1. You Are At:
  2. English News
  3. World
  4. Australia to ban 'swastika' symbol | KNOW its history and relevance in India

Australia to ban 'swastika' symbol | KNOW its history and relevance in India

Swastika is an ancient and greatly auspicious symbol of the Hindu tradition. It is inscribed on Hindu temples, homes and other prayer rituals.

Arushi Jaiswal Edited By: Arushi Jaiswal Canberra Updated on: June 08, 2023 11:05 IST
Australia to ban 'swastika' symbol
Image Source : FREEPIK Australia to ban 'swastika' symbol

Australia to ban swastika symbol:  The Australian government is planning to pass legislation to ban swastikas and other Nazi symbols nationwide due to an increase in far-right activity, Attorney-General Mark Dreyfus said Thursday. The federal law would go further by outlawing the trade in such materials, Dreyfus said, even though the majority of Australian states already forbid such Nazi symbols.

Next week in Parliament 

“There’s been a rise in this kind of violent far right activity. We think it’s time for there to be a federal law which I’ll be bringing to the Parliament next week,” Dreyfus told Nine Network television. “We’ve got responsibility for import and export. We want to see an end to trading in this kind of memorabilia or any items which bear those Nazi symbols,” Dreyfus said. “There’s no place in Australia for spreading of hatred and violence.”

Will not affect use of swastika for Hinduism

Displaying symbols for religious, educational or artistic purposes would be among a range of exclusions from the ban. It will not affect the use of the swastika for people observing Hinduism, Buddhism and Jainism.

History of swastika 

The swastika is synonymous with fascism in the West, but it goes back thousands of years and has been used as a symbol of good fortune in almost every culture in the world. The word swastika comes from the Sanskrit svastika, which means “good fortune” or “well-being." The swastika is thus understood to be a symbol of auspiciousness and good fortune.

The symbol has been used by Hindus, Buddhists and Jains for millennia and is commonly assumed to be an Indian sign. Its positive and historical associations encouraged early Western travellers to Asia to begin using it at home. The swastika was widely popularised as a good luck charm at the start of the 20th century. 

Swastika as a Nazi Symbol

It was used by American military units during World War One. However, after the Nazis gained power in Germany in the 1930s, the connotations of the swastika had forever changed and the majority of these beneficial uses came to an end.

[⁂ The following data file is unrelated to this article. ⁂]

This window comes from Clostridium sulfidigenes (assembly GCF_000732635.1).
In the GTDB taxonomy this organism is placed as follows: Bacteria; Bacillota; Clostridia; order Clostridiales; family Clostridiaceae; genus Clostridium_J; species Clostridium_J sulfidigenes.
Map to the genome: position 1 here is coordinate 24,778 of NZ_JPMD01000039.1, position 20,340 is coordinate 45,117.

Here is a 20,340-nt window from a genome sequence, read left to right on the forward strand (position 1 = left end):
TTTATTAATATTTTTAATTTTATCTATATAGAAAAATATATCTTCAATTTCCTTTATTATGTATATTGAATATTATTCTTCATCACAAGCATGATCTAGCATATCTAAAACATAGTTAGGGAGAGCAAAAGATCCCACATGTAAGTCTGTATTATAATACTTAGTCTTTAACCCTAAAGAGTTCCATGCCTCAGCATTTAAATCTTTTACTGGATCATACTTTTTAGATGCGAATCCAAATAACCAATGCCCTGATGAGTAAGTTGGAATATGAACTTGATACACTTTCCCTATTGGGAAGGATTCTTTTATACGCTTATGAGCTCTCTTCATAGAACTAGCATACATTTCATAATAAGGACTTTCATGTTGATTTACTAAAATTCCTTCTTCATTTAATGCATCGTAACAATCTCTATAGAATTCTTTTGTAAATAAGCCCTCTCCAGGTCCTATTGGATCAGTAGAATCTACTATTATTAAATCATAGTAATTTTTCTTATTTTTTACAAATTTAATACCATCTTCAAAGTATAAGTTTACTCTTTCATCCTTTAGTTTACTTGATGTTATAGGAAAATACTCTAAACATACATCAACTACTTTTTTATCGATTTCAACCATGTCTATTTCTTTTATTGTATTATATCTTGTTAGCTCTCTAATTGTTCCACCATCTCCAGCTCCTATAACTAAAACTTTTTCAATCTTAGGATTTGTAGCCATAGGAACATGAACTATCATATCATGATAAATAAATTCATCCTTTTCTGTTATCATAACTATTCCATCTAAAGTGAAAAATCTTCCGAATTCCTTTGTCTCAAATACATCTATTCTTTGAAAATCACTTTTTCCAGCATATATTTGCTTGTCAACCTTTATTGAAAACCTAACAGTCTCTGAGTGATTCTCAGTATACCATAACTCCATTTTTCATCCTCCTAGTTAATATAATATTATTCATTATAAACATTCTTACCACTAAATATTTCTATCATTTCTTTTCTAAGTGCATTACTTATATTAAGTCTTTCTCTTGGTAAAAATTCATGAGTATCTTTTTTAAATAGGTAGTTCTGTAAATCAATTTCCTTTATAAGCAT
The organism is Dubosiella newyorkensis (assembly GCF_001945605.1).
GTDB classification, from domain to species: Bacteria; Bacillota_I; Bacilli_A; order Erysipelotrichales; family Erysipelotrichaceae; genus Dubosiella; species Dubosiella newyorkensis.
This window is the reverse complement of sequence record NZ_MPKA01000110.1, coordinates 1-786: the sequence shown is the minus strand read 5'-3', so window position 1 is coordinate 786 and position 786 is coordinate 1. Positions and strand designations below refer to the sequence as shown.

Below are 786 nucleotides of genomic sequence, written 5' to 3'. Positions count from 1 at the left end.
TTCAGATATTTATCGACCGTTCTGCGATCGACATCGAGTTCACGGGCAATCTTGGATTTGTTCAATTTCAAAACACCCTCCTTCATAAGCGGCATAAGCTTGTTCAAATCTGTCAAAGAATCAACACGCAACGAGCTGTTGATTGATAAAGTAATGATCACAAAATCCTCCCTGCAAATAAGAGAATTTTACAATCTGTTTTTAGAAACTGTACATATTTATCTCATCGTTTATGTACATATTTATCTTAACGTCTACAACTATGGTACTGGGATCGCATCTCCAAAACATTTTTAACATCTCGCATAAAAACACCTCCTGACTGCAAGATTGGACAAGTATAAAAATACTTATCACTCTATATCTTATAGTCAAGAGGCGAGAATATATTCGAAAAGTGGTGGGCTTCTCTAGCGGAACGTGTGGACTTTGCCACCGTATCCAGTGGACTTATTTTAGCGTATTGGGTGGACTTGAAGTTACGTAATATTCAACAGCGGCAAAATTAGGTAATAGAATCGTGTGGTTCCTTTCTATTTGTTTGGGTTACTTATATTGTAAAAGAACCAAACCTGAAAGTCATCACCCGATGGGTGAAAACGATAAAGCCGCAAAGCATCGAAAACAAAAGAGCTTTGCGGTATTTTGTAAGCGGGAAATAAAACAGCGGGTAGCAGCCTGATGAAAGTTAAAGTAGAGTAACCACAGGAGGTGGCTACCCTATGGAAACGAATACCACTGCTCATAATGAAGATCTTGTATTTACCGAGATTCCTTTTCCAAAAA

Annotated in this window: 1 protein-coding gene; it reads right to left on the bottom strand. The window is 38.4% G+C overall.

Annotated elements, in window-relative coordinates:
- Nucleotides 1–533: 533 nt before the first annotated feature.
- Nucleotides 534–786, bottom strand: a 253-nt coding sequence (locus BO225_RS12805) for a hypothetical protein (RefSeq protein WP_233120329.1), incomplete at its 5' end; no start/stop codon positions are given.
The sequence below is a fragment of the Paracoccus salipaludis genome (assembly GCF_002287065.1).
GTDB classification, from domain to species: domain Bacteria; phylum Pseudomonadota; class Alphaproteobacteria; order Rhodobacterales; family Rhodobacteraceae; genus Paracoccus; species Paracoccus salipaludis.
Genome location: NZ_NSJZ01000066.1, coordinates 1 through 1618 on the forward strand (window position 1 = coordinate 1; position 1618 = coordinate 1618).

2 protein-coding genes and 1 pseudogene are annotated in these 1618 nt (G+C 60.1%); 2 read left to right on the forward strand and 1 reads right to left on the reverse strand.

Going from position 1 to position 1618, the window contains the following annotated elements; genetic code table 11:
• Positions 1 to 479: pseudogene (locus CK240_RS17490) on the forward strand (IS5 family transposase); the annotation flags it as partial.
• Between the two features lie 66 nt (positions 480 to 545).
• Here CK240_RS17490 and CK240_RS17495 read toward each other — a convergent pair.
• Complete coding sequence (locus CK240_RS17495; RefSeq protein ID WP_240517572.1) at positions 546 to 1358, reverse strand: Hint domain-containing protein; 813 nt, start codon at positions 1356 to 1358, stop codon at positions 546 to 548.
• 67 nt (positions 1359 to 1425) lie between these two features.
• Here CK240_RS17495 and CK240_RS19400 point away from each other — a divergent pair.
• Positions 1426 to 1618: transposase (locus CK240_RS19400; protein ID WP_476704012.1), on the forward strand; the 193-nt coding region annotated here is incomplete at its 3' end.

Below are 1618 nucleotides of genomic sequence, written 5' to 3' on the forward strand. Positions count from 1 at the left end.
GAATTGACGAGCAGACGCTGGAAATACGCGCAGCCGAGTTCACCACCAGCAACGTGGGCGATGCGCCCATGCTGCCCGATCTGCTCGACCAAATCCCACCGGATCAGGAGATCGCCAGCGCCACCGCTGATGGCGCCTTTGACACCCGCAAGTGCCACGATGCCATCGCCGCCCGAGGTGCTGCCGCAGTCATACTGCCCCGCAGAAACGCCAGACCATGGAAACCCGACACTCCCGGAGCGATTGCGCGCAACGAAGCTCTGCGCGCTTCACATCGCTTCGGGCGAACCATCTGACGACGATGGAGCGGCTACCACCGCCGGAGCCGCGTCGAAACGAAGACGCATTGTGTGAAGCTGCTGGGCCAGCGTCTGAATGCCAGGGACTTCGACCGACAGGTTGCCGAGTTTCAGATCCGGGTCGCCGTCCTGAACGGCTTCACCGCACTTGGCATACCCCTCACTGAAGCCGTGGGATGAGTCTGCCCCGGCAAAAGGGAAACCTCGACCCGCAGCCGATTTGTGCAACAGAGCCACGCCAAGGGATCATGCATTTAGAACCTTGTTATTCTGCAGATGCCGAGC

During its rise to power, the Nazi Party in Germany wanted to adopt a new flag. The swastika or hakenkreuz (hooked cross in German) rotated clockwise at 45 degrees, was seen as a befitting symbol. In 1920, Hitler formally adopted the swastika as the symbol of his National Socialist German Workers’ Party (Nazi Party). The Nazis used the hakenkreuz (Nazi swastika) to represent their notion of Aryan identity. In his 1925 work Mein Kampf, Adolf Hitler writes: "I myself, meanwhile, after innumerable attempts, had laid down a final form; a flag with a red background, a white disk, and a black hooked cross in the middle. After long trials I also found a definite proportion between the size of the flag and the size of the white disk, as well as the shape and thickness of the hooked cross."

Later, the swastika was banned in Germany at the end of the war and Germany tried unsuccessfully to introduce an EU-wide ban in 2007.

Swastika a Hindu religious symbol

The swastika is commonly seen in India today. A symbol adorning temples, homes, vehicles, and on walls above entrances and doors. It carries a purely auspicious and welcoming meaning. Unlike the black hakenkreuz of the Nazis, the swastika used by Indians is usually red or yellow in colour and it is not tilted to the right, and has dots at each corner, which are believed to represent the four Vedas (Rig, Yajur, Sama, Atharva).

For Buddhists, the swastika symbolises the auspicious footprints of the Buddha. For Jains, the swastika is the symbol of the seventh tirthankara (literally “ford-maker,” one of the liberated souls showing the way for others in the Jain tradition), with the arms symbolizing one of the four places a soul can be reborn in the cycle of birth and death.

(WIth AP inputs)

Latest World News

Read all the Breaking News Live on indiatvnews.com and Get Latest English News & Updates from World